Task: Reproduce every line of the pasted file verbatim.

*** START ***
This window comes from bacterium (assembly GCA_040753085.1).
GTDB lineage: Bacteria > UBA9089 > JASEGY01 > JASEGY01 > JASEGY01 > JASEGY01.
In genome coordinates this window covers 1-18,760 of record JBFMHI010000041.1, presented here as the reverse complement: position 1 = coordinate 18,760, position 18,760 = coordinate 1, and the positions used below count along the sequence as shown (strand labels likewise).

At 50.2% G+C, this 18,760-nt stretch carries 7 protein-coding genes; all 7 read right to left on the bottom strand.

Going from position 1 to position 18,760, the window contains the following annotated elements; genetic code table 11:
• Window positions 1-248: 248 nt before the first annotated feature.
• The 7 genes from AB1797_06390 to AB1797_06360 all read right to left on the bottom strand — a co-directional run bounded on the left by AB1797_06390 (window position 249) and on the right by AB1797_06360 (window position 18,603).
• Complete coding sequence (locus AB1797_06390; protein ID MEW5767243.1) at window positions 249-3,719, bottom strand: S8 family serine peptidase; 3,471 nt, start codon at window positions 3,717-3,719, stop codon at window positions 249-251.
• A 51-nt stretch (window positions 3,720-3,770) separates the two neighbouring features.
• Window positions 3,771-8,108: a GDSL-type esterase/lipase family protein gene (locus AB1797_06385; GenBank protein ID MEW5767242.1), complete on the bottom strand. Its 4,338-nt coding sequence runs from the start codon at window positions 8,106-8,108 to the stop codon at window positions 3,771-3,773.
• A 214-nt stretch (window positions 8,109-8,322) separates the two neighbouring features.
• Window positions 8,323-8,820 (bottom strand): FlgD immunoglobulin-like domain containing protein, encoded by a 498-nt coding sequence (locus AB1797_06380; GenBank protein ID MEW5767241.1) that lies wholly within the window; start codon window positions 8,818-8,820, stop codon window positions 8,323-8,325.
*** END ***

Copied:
This window comes from bacterium (assembly GCA_040753085.1).
GTDB lineage: Bacteria > UBA9089 > JASEGY01 > JASEGY01 > JASEGY01 > JASEGY01.
In genome coordinates this window covers 1-18,760 of record JBFMHI010000041.1, presented here as the reverse complement: position 1 = coordinate 18,760, position 18,760 = coordinate 1, and the positions used below count along the sequence as shown (strand labels likewise).

At 50.2% G+C, this 18,760-nt stretch carries 7 protein-coding genes; all 7 read right to left on the bottom strand.

Going from position 1 to position 18,760, the window contains the following annotated elements; genetic code table 11:
• Window positions 1-248: 248 nt before the first annotated feature.
• The 7 genes from AB1797_06390 to AB1797_06360 all read right to left on the bottom strand — a co-directional run bounded on the left by AB1797_06390 (window position 249) and on the right by AB1797_06360 (window position 18,603).
• Complete coding sequence (locus AB1797_06390; protein ID MEW5767243.1) at window positions 249-3,719, bottom strand: S8 family serine peptidase; 3,471 nt, start codon at window positions 3,717-3,719, stop codon at window positions 249-251.
• A 51-nt stretch (window positions 3,720-3,770) separates the two neighbouring features.
• Window positions 3,771-8,108: a GDSL-type esterase/lipase family protein gene (locus AB1797_06385; GenBank protein ID MEW5767242.1), complete on the bottom strand. Its 4,338-nt coding sequence runs from the start codon at window positions 8,106-8,108 to the stop codon at window positions 3,771-3,773.
• A 214-nt stretch (window positions 8,109-8,322) separates the two neighbouring features.
• Window positions 8,323-8,820 (bottom strand): FlgD immunoglobulin-like domain containing protein, encoded by a 498-nt coding sequence (locus AB1797_06380; GenBank protein ID MEW5767241.1) that lies wholly within the window; start codon window positions 8,818-8,820, stop codon window positions 8,323-8,325.